I never believed that folklórico would become such a big part of my college experience. But as I find myself nearing the end of my time here at UCLA, I find that my experience as a member of Grupo Folklórico de UCLA has become the biggest part of my last four years.

Grupo Folklórico de UCLA is a welcoming, student run dance group where experience is not necessary. Throughout the year students learn Mexican Folklore dances and prepare for a dance show that is to be performed at the famed Royce Hall. The group prides itself in being the only Latin group to perform at Royce Hall and, attendance has risen in the last three years.

Looking back, I see how important the group has been in forming the friendships and memories of my university years. Unlike the stereotypical college student leaving home for the first time, I never became wild my first year. Many people create lasting friendships with floor mates at the dorms. I didn’t. I tend to be very shy or uncomfortable in new environments and while meeting new people. Although I went to dinner or to Diddy Riese with some acquaintances I never really opened up to any of them.

In Folklórico, like any other club on campus, the intimacy of collaborating with the same small number of people allowed me to open up and begin to interact more with the members. My first year, with all those meal swipes, we would eat dinner together after practice, staying after to talk, make jokes, and plan days to the beach or the mall. Everyone knew everyone, and the performance at Royce reflected our hard work and closeness.

My second year more members came on board, and with that, more friends. For me, practice became less about learning the dances as well as I could and more about hanging with my friends, cracking jokes and messing up on our steps together. At Royce, I had the privilege of dancing for the first time with a live mariachi band. My parents brought friends to visit the school and to view the performance.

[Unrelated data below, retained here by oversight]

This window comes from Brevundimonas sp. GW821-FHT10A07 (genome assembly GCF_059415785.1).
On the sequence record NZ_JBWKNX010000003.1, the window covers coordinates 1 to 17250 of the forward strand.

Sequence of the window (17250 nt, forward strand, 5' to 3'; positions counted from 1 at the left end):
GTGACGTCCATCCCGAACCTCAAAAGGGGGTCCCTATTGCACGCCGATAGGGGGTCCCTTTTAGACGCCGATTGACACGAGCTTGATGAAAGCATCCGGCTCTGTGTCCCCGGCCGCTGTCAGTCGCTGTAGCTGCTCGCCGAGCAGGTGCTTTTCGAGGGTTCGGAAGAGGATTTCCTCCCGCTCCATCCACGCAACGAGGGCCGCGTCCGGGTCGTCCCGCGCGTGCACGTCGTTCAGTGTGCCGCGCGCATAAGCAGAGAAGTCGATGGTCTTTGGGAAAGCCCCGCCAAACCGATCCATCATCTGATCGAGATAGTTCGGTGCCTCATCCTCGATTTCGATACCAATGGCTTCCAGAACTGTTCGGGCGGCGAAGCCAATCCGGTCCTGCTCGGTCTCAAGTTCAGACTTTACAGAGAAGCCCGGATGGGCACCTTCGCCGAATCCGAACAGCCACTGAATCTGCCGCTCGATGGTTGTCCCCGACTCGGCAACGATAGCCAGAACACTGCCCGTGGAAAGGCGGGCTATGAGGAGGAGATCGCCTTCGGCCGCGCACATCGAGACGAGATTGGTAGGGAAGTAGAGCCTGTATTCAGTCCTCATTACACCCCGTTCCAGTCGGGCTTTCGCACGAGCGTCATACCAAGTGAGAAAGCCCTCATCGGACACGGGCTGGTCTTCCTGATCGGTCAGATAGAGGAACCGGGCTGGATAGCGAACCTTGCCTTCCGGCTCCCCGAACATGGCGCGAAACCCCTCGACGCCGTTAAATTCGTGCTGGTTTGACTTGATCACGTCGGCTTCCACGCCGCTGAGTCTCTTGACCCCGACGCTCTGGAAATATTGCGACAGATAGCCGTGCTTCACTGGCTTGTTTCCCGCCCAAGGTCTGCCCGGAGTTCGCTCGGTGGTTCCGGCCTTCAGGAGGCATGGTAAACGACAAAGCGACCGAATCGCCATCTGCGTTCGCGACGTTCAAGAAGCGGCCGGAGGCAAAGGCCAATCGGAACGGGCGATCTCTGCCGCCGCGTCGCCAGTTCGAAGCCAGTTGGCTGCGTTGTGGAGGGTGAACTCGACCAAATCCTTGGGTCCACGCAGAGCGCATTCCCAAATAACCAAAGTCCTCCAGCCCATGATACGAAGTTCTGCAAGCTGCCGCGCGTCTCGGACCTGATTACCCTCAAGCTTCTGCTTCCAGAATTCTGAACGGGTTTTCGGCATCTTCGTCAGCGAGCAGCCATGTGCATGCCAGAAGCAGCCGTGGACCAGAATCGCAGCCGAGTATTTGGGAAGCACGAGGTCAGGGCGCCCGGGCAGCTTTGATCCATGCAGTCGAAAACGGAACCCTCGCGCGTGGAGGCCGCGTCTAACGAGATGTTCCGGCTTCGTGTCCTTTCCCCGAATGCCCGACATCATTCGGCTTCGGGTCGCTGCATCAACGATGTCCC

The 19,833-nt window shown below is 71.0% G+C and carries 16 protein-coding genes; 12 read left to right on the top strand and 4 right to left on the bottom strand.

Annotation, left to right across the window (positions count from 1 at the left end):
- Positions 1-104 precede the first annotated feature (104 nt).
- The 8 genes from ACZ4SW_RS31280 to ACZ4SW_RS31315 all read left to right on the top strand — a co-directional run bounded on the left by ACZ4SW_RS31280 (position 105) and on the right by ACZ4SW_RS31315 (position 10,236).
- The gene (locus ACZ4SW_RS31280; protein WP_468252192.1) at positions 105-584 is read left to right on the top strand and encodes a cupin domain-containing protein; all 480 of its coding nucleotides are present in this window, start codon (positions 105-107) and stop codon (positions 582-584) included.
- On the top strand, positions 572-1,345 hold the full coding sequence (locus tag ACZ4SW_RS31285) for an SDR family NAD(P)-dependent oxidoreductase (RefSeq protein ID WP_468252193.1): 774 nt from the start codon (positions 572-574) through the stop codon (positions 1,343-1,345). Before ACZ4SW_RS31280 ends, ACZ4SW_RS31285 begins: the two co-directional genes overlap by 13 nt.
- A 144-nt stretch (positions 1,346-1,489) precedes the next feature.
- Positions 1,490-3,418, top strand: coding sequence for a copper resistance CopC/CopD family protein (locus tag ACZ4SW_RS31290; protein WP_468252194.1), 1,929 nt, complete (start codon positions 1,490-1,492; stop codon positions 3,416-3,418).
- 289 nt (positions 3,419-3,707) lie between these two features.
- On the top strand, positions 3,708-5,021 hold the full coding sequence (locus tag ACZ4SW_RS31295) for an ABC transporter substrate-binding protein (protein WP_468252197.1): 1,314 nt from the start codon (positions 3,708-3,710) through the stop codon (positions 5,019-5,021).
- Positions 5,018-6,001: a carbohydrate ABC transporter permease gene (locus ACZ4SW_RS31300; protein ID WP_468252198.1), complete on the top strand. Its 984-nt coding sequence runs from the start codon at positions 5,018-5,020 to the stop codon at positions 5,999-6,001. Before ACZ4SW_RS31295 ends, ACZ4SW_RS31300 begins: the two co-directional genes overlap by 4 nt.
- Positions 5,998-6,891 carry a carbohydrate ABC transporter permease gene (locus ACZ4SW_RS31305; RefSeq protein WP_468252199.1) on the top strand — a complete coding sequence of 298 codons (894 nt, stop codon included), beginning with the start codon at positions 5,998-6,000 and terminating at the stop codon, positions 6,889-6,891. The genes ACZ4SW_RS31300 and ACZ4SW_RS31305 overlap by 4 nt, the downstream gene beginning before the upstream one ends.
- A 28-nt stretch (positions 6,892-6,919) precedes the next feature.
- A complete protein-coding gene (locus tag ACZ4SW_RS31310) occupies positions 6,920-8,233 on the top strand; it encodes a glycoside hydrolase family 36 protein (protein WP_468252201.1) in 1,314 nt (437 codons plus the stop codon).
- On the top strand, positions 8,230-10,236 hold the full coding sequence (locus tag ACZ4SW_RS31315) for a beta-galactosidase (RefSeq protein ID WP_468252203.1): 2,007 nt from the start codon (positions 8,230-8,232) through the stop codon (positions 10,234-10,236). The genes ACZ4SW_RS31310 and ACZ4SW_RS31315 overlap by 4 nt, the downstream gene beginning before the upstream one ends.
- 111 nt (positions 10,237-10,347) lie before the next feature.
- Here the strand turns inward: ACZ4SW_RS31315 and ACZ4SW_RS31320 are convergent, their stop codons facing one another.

My experience with the group began to change my third year at UCLA. It dawned on me that the end of my college years were near. I began to branch out into other areas and form friendships other than those from dance. It was the first time I lived in an apartment on my own. However, that entitled that I had to work twenty hours a week to pay rent and for my  “chickles.” My work hours cut into practice, into performances, and into social events. Following my love of cinema, I began volunteering at the AFI Film Festival not allowing me time to dance in the yearly Día De Los Muertos performance because I had to be at the AFI school and in Hollywood for many days at a time.

While my involvement decline, the bright side, was that the group had become more popular and grew bigger. But my decreased involvement limited the number of people that I met and the dances that I performed at Royce.

Now, as I head into my final Royce Hall performance, my experience in the group is coming into focus. My current roommates are close friends that I made in Grupo. One of my friends and I have quarterly trips to the beach and the mall because whenever she “sees the water she has to touch it.” Elections for next year’s cabinet are coming up (an election where my opinion for the first time does not matter) and the group has more men then I have known it to have.